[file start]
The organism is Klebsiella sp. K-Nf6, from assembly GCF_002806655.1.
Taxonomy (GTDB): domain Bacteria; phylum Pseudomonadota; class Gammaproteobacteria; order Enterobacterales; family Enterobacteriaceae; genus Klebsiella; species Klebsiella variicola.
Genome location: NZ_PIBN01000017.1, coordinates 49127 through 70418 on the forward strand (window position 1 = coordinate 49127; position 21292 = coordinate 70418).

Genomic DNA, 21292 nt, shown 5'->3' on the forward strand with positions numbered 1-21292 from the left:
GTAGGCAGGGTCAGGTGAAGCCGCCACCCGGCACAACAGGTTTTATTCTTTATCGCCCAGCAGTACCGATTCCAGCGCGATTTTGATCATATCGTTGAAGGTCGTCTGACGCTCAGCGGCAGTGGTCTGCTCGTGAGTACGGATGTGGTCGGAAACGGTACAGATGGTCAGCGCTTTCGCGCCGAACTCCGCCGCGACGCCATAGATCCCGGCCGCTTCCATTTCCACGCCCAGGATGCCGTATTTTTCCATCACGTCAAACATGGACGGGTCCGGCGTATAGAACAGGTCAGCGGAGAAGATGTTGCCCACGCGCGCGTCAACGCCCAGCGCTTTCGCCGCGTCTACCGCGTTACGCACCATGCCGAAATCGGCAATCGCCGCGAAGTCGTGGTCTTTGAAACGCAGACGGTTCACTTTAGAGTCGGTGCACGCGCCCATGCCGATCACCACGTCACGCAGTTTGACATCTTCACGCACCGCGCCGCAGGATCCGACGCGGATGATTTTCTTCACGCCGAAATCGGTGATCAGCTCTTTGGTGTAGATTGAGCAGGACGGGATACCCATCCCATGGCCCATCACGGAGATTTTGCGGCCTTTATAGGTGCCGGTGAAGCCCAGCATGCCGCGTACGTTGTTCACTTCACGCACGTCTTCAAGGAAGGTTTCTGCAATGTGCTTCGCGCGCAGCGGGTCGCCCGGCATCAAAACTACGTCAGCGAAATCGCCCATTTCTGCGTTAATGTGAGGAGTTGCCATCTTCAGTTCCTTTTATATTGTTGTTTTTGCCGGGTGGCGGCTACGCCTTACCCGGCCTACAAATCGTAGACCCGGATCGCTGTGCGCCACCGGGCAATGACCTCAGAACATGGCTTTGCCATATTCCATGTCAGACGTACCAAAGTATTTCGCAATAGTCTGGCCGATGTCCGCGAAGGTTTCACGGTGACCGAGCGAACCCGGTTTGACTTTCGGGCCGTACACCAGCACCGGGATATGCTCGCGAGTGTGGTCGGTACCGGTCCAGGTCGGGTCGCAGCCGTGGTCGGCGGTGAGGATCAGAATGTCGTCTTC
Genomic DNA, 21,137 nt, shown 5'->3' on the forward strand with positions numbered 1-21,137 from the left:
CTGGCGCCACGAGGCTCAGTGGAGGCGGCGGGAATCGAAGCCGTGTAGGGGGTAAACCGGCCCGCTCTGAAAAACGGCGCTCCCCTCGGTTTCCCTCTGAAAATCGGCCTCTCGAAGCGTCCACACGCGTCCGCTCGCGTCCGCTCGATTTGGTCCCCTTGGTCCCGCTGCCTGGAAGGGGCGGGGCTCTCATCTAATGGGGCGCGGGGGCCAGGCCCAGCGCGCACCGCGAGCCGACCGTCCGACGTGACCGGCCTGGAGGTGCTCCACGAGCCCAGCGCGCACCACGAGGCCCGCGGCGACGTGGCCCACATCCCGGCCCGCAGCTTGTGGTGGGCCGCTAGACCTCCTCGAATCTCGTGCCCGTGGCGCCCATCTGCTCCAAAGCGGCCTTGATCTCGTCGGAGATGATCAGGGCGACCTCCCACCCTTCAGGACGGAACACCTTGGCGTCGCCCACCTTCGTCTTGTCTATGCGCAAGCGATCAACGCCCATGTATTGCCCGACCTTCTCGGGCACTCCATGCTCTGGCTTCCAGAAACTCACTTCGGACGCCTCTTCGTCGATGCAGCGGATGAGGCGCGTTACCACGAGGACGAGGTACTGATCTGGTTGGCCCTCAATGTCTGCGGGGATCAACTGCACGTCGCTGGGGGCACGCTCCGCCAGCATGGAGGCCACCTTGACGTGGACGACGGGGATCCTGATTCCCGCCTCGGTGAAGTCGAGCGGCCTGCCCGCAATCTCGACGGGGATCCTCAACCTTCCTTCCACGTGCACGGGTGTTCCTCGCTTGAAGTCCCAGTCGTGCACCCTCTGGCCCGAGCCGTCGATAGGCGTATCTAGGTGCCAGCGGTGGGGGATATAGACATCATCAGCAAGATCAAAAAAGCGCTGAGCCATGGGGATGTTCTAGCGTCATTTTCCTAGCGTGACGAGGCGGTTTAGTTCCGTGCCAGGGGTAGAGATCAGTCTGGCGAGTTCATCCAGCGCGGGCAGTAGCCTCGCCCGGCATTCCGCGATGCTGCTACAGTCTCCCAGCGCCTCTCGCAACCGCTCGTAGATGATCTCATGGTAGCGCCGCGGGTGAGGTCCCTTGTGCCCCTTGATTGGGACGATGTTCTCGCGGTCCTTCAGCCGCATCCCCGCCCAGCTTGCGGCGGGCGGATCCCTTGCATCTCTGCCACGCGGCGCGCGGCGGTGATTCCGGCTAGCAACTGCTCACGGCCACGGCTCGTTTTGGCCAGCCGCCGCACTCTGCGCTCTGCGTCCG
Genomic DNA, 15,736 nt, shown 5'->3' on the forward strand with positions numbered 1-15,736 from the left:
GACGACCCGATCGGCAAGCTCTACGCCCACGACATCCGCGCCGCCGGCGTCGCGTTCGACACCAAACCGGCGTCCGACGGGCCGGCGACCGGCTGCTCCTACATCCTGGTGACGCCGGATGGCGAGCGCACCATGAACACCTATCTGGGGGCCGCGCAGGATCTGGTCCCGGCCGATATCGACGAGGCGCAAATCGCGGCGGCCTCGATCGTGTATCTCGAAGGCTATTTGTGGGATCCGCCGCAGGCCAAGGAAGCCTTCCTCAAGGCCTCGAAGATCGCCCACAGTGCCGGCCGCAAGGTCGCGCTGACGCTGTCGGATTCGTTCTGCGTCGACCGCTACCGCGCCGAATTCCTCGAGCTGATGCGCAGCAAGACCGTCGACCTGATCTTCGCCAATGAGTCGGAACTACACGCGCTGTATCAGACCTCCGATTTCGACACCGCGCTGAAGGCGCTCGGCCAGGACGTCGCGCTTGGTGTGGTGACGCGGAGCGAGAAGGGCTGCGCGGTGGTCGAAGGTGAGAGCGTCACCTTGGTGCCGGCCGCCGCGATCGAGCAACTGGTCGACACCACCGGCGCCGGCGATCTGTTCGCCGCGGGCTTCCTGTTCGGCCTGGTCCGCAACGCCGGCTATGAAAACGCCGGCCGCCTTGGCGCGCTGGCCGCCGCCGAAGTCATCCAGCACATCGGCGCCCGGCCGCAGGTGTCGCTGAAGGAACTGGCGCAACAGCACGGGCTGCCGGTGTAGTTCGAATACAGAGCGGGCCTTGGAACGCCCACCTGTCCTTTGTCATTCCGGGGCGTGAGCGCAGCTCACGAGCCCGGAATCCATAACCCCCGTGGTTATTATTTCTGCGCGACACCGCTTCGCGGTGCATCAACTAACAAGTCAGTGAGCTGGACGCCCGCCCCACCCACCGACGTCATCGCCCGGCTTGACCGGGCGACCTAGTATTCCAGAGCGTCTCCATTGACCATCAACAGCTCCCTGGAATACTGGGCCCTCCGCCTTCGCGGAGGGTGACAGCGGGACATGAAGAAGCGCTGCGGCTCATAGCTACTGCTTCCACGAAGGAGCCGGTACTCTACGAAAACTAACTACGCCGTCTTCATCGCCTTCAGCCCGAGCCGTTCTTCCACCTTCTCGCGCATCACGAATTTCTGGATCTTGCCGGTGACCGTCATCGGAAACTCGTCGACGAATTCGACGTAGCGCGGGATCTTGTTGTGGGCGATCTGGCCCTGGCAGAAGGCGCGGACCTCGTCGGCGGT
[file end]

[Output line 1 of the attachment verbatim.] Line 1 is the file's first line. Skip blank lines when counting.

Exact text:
The organism is Klebsiella sp. K-Nf6, from assembly GCF_002806655.1.